Brain in Honey Bees & Humans

Brain in Honey Bees & Humans

A Talk By Professor Robert Pickard

This was an open talk, kindly organised by the Cambridgeshire Beekeepers Association, in which Professor Robert Pickard was invited to share his knowledge on how the brain of the honey bee works, and to explore any similarities and differences between theirs and that of humans.

Here, I will attempt to share with you all the fascinating details he had shared with us, but please bear with me as I am not an expert in biology or, more specifically, neurobiology.

Highlights of The Session

The Evolution of Modular Organisms

For those not already familiar with neuroscience and the evolution of the brain, he gave a very simple overview on how brains have evolved in all creatures in relation to the evolution of their bodies. Original forms, such as that of the jellyfish, have all key functions (ingesting and expelling) concentrated in a radial centre and so all control is also localised in the centre. With evolution, lateral growth emerges, and organisms such as worms start to appear. This means that the mouth (entry) and anus (exit) of the animal require control to be split between these ends.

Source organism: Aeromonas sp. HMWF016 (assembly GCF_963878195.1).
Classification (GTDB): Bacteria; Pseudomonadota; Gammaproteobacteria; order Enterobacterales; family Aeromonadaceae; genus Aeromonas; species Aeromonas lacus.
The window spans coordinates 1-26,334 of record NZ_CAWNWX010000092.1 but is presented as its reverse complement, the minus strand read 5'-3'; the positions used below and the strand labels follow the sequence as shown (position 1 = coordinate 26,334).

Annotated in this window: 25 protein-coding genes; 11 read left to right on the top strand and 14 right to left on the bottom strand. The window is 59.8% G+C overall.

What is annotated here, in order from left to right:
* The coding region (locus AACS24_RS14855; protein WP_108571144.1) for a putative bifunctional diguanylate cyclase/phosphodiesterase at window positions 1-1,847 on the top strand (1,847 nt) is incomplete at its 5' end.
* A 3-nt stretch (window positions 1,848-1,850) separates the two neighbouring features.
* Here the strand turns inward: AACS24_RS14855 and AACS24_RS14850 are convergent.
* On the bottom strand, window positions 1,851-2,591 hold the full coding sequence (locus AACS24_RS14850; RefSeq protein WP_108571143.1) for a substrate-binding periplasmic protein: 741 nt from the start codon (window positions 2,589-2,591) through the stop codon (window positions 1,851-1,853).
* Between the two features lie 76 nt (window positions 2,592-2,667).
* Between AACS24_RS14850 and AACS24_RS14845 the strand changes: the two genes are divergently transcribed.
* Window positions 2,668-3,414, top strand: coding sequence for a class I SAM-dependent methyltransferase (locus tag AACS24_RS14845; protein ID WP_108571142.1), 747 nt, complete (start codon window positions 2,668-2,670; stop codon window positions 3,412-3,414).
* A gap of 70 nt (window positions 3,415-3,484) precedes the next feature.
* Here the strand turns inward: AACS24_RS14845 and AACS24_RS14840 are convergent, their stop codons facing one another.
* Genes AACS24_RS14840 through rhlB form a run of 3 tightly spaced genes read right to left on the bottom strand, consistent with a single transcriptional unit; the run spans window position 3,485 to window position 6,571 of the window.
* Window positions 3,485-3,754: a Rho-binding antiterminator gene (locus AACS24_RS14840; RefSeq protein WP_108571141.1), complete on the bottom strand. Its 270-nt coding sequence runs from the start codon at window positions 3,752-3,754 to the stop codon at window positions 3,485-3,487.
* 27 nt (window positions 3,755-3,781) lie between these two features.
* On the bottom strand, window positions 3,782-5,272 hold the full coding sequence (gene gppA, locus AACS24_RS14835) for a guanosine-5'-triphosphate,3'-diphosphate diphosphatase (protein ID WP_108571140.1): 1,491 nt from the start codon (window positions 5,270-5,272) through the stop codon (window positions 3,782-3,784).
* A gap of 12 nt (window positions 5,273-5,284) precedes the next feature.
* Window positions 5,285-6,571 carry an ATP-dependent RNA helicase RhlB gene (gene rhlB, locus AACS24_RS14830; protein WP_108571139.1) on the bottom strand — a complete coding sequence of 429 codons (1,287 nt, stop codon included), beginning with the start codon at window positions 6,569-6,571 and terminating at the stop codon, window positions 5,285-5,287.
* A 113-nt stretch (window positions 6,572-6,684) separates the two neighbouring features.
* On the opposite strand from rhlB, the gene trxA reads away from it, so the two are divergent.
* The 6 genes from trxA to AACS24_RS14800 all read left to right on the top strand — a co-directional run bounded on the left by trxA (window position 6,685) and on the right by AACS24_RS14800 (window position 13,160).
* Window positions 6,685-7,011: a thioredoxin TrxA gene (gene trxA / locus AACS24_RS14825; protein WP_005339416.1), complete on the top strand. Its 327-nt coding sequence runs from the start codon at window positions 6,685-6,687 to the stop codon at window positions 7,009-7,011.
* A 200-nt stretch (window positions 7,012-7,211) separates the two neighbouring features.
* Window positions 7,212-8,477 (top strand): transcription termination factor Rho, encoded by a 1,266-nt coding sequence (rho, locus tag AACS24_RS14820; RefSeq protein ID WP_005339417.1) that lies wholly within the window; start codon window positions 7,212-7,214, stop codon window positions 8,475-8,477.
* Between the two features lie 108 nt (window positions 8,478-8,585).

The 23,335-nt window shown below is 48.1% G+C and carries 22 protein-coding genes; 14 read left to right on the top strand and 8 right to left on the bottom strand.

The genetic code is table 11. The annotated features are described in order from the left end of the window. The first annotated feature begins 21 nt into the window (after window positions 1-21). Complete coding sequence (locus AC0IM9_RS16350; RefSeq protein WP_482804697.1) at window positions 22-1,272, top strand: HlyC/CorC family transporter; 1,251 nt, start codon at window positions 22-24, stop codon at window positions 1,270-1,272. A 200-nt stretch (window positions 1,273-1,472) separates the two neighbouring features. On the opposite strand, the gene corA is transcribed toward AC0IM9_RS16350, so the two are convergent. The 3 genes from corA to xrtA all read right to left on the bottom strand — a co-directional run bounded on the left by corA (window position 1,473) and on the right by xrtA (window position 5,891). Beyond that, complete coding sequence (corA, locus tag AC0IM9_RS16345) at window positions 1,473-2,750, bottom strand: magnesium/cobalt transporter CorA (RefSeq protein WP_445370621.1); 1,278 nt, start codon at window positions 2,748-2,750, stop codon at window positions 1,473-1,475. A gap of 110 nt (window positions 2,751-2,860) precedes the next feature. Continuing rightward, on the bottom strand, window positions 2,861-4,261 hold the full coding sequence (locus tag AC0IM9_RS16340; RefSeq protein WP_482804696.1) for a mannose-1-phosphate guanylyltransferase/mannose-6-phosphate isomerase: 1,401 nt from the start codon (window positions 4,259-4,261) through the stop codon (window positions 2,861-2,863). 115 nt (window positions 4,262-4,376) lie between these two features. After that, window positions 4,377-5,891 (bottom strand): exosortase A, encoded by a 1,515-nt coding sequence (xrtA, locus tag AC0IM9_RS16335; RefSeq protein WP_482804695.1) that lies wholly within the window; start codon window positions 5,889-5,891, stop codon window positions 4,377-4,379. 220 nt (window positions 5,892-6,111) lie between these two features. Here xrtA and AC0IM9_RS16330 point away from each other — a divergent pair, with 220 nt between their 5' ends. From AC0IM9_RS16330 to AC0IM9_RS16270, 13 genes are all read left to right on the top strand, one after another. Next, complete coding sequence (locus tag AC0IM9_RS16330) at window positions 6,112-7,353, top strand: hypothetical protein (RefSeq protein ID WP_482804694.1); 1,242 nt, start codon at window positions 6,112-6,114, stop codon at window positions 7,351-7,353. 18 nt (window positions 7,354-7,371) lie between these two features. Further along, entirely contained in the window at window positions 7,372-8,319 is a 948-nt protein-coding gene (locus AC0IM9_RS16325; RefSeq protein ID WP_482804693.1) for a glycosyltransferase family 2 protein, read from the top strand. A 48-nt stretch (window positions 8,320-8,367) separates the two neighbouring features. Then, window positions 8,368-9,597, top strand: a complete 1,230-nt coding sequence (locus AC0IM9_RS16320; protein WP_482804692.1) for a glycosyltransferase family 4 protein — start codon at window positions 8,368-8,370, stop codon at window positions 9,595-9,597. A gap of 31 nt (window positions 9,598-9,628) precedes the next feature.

Photo: Left – Organisms with bi-lateral symmetry have most sense organs concentrated at the two ends. Right – Bi-lateral versus modular organisms. Note in the bee, the antennae are modified legs.

In modular organisms, where bees and humans happen to belong, we observe metamerism, meaning the somatites (sense organs and their localised “brains”) are concentrated in various sections, each specialised in different functions. For example, in the diagram on the next page, you can see the three sections of the bee: (a) 1st segment specialised on ingestion (mouth and antennae) (b) 2nd segment specialised in movement (legs) and (c) 3rd segment, specialised in excretion (abdomen, anus). In spite of the similarities in our modular construction, it is worth noting that the earliest specimen of a developed bee was dated at 26 million years ago, while the earliest specimen of a still developing human was dated at only 7 million years ago. We have several more years before we can understand or even remotely exhibit the characteristics of these superorganisms!

How Honey Bees Sense Gravity